Leaving Xewkija and moving on to Għajnsielem, there are two groups of megaliths that are not well known. They are on private land but can be seen from the road. The first group makes up what is known as the Borġ Għarib temple and is thought to be the remnants of a large megalithic structure. They are just north of the road of the same name and consist of two slightly curving walls which are easily reminiscent of the apses making up the more intact ancient temples. To the south of the Borġ Għarib temple is the L-Imrejżbiet stone circle. It’s not a full circle but certainly looks as though it once was. Stone circles are not common on the Maltese islands. In fact, there’s only one and it’s the megalithic ground-level entrance to the Xagħra Stone Circle, that wonderfully famous necropolis, the finds from which can be viewed at the Ġgantija Interpretation Centre. Although some Neolithic remains are little more than a few scattered megaliths, taking time to explore them and the surrounding areas helps to build up a picture of this ancient landscape during a time when ritual activity seems to have been at its peak.
Continuing up the road to Qala, a solitary menhir can be seen surrounded by houses. It’s possible it once belonged a larger building but nothing is certain. Close to the dolmens on the Ta’ Ċenċ Cliffs is an incredibly ruinous site referred to as the Borġ l-Imramma temple. Only a few megaliths look anything like the ones seen at other temple complexes so it’s hard to envisage what its original size and shape would have been. Like Ġgantija it would have had incredible views over the surrounding countryside. The Ta’ Ċenċ Cliffs are an awesome place to visit, not just because of beautiful sunrise views and a good amount of land for a lengthy walk, but also because of the history.
As well as dolmens and the remains of a temple, there are some well-preserved examples of the infamous and mysterious ‘cart ruts.’ Although they exist in other countries as well, the Maltese islands are absolutely littered with these parallel tracks cut into the bedrock, normally having a gauge of 1.41m. They are called ‘cart ruts’ because it’s thought they were worn by an ancient vehicle or carved out specifically to carry them. However, no one theory satisfies all of the characteristics of these grooves. Some are shallow, others are deep. Some run off cliffs, others go underwater. Some are straight, others are curved. Their age is debatable but they are most likely prehistoric.
Returning to the Ta’ Blankas olive grove there are also some fantastic examples of ‘cart ruts’ there. One set is double-rutted and very deep with the other, 150m to the north, much more shallow. The prehistory of Gozo is full of mystery and monuments. Visiting the remains of this fascinating period is a great way to collect clues and piece together your own theories about the ancient past.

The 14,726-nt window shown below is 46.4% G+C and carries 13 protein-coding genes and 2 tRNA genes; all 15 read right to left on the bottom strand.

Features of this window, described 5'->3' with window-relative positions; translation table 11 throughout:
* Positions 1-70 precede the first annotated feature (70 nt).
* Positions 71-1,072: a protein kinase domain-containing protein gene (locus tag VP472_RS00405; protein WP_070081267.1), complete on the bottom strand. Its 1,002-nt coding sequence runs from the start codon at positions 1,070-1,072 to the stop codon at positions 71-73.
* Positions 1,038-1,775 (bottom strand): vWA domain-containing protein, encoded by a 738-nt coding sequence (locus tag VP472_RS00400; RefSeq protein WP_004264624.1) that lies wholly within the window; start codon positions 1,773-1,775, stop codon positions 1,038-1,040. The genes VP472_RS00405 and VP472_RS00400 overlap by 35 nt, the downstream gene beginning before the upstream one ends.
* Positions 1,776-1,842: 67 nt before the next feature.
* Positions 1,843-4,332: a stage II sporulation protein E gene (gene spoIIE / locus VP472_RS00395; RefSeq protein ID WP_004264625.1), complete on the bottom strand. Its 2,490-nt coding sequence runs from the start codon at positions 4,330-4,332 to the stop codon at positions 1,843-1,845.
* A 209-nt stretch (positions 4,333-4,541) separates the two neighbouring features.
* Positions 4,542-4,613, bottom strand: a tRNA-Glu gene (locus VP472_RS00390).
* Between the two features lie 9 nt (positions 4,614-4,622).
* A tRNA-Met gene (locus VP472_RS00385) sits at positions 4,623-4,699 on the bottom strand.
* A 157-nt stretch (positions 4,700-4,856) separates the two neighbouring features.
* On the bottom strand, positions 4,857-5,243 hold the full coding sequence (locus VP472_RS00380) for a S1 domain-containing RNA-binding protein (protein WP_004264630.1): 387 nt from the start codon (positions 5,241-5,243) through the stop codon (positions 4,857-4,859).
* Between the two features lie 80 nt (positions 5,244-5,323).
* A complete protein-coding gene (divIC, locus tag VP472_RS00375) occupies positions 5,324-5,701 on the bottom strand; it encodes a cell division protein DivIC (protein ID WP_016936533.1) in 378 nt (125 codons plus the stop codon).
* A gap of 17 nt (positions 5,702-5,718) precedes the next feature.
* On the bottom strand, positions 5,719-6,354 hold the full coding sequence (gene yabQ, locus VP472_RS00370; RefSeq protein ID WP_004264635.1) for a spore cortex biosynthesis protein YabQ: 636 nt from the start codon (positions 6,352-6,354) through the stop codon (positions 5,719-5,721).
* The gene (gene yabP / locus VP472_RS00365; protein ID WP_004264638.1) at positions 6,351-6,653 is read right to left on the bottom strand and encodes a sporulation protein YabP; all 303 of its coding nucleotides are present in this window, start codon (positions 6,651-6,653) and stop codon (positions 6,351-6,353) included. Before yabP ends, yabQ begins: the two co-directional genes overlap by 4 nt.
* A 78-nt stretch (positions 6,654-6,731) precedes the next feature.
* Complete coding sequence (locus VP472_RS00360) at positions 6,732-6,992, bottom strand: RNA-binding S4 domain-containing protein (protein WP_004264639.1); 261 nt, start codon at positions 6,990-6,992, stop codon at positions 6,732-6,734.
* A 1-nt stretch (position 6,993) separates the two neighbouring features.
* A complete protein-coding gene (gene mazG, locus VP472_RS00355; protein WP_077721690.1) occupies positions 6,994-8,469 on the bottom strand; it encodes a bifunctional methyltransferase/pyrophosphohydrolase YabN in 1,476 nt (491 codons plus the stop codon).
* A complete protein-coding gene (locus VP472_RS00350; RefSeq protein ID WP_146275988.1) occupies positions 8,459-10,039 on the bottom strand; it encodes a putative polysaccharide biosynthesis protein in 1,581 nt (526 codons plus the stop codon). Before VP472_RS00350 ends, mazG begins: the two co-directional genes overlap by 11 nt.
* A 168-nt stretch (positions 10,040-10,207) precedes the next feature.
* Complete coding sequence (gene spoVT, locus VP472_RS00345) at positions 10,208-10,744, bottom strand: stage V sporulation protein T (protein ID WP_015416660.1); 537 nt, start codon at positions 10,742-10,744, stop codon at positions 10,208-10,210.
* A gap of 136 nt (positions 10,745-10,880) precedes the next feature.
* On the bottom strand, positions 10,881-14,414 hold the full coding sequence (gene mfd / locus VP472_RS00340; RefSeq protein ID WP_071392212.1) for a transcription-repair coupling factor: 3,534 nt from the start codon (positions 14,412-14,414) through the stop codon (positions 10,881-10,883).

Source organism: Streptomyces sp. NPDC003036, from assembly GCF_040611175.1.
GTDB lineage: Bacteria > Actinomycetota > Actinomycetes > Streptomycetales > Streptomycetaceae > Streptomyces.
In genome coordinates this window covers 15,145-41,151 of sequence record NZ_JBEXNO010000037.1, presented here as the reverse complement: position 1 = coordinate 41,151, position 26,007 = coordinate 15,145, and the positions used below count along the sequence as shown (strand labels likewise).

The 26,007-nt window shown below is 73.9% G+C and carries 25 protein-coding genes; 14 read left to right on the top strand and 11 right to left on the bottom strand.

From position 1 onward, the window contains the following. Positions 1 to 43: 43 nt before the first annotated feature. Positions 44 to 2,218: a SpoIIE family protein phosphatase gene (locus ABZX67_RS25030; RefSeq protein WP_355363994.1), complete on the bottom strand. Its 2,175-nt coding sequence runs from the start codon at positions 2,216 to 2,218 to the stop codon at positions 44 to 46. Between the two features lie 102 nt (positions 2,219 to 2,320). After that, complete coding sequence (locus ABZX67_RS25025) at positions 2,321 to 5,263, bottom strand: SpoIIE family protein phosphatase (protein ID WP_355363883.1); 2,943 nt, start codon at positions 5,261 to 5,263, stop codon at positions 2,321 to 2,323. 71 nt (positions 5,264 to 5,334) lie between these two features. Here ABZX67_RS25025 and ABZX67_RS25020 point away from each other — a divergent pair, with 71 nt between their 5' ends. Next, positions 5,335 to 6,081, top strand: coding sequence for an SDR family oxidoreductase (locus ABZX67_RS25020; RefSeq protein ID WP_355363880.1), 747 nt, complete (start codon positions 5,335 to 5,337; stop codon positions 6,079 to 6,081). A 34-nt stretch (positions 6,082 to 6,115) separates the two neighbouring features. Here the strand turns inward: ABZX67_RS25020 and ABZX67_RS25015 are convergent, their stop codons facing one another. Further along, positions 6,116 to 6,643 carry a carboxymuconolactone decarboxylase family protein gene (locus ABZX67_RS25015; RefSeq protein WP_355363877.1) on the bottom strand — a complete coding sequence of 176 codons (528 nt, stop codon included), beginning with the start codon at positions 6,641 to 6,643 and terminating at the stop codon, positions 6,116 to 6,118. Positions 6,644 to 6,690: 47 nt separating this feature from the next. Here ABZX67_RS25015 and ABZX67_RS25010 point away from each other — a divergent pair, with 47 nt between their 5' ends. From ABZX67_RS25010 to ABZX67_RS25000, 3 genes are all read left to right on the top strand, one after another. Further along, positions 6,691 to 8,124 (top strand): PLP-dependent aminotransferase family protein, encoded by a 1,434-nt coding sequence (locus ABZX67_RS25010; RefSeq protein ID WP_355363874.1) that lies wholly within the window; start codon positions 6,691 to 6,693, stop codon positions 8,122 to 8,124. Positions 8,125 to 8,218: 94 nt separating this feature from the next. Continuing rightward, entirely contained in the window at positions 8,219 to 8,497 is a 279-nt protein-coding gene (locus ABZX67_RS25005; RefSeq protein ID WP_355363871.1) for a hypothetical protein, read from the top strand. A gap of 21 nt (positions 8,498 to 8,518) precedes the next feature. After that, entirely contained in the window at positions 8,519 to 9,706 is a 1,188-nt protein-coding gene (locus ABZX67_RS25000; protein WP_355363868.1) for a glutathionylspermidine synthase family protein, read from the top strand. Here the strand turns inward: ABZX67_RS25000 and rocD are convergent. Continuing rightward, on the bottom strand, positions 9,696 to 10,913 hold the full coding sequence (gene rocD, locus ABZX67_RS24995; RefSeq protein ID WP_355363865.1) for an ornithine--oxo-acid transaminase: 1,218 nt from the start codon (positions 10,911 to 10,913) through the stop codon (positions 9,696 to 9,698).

- Ta’ Cenc Cart ruts
- Ta’ Blankas Cart Ruts
- Ta’ Blankas Cart ruts
Intrigued to learn more about this mind-boggling era? Check out the MegalithHunter’s Website, Instagram, Facebook and YouTube Channel .
Author and Images: Laura Tabone Editor: GITH
Meet Laura Tabone. After years in business, Laura pursued her passion and fascination with the megalith builders of the Neolithic and undertook a Master of Arts in Mediterranean Studies from the University of Malta. She is now an independent, lay researcher and takes as much information as she can from academic papers to explore, debate, and try to shed light on the mysteries of prehistoric times. Laura’s dream is to find undiscovered megaliths while exploring the globe as the MegalithHunter.
The Ġgantija temples stand at the edge of the Xagħra plateau, facing toward the south-east. This megalithic monument encompasses two temples and an incomplete third, of which only the facade was partially built before being abandoned. Like Mnajdra South, it faces the equinox sunrise, built side by side and enclosed within a boundary wall. The southerly one is the larger and older one, dating back to approximately 3600 BC. It is also better preserved.  The plan of the temple incorporates five large apses, with traces of the plaster that once covered the irregular wall still clinging between the blocks. 
The temples are built in the typical clover-leaf shape, with inner-facing blocks marking the shape. The space between the walls was then filled in with rubble. A series of semi-circular apses is connected with a central passage. Archaeologists believe that the apses were originally covered by roofing.
The effort is a remarkable feat when considering the monuments were constructed when the wheel had not yet been introduced and no metal tools were available to the Maltese Islanders. Small, spherical stones have been discovered. They were used as ball bearings for the vehicles that transported the enormous stone blocks used for the temples.
The temple, like other megalithic sites in Malta, faces southeast. The southern temple rises to a height of 6 m (19.69 ft). At the entrance sits a large stone block with a recess, which led to the hypothesis that this was a ritual ablution station for purification before worshippers entered the complex.  The five apses contain various altars. Researchers have found animal bones on the site that suggest the space was used for animal sacrifice.
Residents and travelers knew about the existence of the temple for a long time. In the late 18th-century, before any excavations were carried out, Jean-Pierre Houël drew a plan based on that knowledge, which has been found to be highly accurate.   In 1827 Col. John Otto Bayer, the Lieutenant Governor of Gozo, had the site cleared of debris.  The soil and remains were lost without having been properly examined.  German artist Charles Frederick de Brocktorff had painted a picture of the site within a year or two prior to the removal of the debris, so he made a record of the site before clearance.